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Paying off Mortgage

Discussion in 'Mortgages & Financing' started by convoy71, Sep 19, 2018.

  1. convoy71

    convoy71 Law Topic Starter New Member

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    Jurisdiction:
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    Im in Pennsylvania

    I am the cosigner of a mortgage with my now late father back in 1998. My brother and mother are still living in house. I left home back in 2001. But Ive never paid the mortgage they have...anyway.

    My mother has been saving her social security disability which changed to social security upon age, shes now 76. The plan between the 3 of us, upon my mothers death we use her death certificate to access her savings to pay off mortgage. BUT with her death who sends final payment, who "signs" the last check. Or does the bank must split her savings between my brother and I and we equally pay off mortgage.
     
  2. zddoodah

    zddoodah Well-Known Member

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    That's fine in theory, but the money in her savings account will belong to whomever is designated as the pay-on-death beneficiary with the bank. Do you know who the designated beneficiary is? Does your mother know?

    If you are not the designated beneficiary, you'll have no control over the money nor any say in what happens with it. If no beneficiary is listed, then the money will belong to her estate. If that happens, unless your mother has a will that expressly provides that money from her savings will be used for this purpose, then that money will be subject to the satisfaction of creditor claims and whatever her will says happens to her assets (and, if she doesn't have a will, then the money will be used to pay estate debt and then be divided in accordance with the applicable intestate succession law.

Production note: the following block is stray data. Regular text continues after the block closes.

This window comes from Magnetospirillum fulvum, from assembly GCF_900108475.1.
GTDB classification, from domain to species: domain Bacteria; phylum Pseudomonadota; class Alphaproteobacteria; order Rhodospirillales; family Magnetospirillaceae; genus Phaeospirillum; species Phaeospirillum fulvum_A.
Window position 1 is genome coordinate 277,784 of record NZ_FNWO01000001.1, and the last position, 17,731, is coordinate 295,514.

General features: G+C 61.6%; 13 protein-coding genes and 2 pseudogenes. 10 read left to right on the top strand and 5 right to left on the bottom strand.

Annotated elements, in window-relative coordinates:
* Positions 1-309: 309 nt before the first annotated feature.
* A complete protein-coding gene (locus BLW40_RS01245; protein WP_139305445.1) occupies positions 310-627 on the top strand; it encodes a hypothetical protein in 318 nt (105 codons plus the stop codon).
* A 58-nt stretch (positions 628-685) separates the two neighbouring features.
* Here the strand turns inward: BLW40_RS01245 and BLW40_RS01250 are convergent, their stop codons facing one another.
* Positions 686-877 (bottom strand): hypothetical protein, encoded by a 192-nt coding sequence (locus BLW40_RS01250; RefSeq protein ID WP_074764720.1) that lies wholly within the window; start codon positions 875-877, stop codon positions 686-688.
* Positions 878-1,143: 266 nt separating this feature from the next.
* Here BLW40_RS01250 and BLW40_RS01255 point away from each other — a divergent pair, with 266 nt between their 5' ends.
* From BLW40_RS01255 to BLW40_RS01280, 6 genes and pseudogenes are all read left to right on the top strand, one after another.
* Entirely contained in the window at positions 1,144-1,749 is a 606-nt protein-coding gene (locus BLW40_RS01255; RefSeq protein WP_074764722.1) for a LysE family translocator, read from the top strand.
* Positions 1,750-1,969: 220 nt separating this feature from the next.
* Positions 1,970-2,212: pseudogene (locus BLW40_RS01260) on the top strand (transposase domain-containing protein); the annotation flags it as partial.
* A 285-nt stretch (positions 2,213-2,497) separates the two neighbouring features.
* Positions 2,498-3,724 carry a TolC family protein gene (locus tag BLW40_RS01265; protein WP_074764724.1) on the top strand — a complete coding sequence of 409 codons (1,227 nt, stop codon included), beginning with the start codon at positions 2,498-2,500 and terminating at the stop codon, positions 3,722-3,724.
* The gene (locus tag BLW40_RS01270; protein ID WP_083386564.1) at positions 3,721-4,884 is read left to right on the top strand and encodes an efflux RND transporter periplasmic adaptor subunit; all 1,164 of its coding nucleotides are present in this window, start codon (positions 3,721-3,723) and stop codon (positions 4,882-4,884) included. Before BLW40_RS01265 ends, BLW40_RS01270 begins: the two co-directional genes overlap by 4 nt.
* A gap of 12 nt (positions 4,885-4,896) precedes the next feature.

I don't really understand this question but trust that my explanation above is sufficient to cover both of your questions.
     
  3. convoy71

    convoy71 Law Topic Starter New Member

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    Wouldnt as oldest son as my brother and I both agree/accept as presenting her death certificate to bank to access her savings would grant me as beneficiary. My brother has talk to bank and seems a new account must be created for joint access even with myself or him involved without a death certificate. Dont want to go thru that hassle especially due to my mother is handicapped or vehicle transportation to bank.